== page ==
Often I get asked why there are "blank" tiles in mahjong sets.
There are two answers. One is that some of the tiles are not blanks at all, they are White Dragons. These are commonly found in bone and bamboo sets. There was no need to carve a white Dragon, the whiteness of the bone communicates that it is a White Dragon. But often, even in these old bone and bamboo sets, there are 4 extra tiles, thus eight blank tiles. And the reason is a simple one: if a tile were lost, one of the blanks could be marked or carved and used in its place. If a set has eight bank tiles, it is always a good idea to alternate the use of the White Dragons so that all tiles age the same way.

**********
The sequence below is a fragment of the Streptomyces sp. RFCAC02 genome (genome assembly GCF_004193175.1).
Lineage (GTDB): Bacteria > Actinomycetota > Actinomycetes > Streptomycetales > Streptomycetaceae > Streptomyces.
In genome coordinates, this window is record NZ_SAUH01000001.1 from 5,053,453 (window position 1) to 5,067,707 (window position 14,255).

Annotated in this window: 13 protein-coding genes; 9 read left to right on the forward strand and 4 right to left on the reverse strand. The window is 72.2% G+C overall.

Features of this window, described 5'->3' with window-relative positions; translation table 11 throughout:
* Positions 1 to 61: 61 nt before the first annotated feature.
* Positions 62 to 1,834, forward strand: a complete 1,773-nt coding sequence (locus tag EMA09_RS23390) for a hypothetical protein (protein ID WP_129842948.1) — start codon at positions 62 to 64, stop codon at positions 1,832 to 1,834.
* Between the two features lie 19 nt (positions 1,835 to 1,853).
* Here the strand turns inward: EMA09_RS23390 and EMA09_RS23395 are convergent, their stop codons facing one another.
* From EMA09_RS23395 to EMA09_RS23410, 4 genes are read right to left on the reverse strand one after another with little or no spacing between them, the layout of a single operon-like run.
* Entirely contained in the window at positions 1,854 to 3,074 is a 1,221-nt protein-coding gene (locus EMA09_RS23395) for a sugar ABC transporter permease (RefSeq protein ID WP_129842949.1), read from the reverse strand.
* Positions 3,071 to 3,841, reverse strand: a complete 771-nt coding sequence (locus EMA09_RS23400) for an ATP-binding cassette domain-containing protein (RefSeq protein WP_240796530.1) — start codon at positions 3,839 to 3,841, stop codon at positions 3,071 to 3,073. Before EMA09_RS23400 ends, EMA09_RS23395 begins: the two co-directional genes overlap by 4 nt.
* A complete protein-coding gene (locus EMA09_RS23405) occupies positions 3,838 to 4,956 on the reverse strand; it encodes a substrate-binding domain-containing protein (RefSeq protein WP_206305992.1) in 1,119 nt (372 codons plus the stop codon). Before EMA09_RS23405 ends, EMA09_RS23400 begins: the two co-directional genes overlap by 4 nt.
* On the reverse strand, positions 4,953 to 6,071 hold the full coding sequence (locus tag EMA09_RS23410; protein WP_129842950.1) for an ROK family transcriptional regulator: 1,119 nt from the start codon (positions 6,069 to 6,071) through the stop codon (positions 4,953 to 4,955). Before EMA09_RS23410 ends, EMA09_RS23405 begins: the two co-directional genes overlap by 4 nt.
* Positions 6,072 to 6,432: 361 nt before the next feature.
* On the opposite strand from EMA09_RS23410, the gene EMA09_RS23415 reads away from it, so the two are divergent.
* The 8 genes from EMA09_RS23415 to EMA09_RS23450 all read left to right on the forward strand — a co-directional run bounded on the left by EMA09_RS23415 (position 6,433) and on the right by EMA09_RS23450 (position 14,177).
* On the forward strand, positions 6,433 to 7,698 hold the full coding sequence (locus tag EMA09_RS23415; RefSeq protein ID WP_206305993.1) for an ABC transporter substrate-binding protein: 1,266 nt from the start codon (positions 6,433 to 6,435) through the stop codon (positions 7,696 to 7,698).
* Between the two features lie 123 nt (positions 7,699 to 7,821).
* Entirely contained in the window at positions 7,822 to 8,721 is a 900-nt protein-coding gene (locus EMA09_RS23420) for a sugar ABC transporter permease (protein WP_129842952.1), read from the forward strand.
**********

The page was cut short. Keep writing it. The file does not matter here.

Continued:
There are blank tiles in other sets too, including Chinese Bakelite and Bakelite sets. These tiles were always a bit of insurance that a lost tile would not make the set unplayable: one of the other tiles could be adapted. These sets tend to have carved White Dragons, so these tiles usually remain stored in the case until needed.
Given that many sets are nearing 100 years of age, those blank tiles certainly come in handy. I can't tell you how many lost tiles I have been able to replace, with the help of Dee Gallo's skilled carving and painting.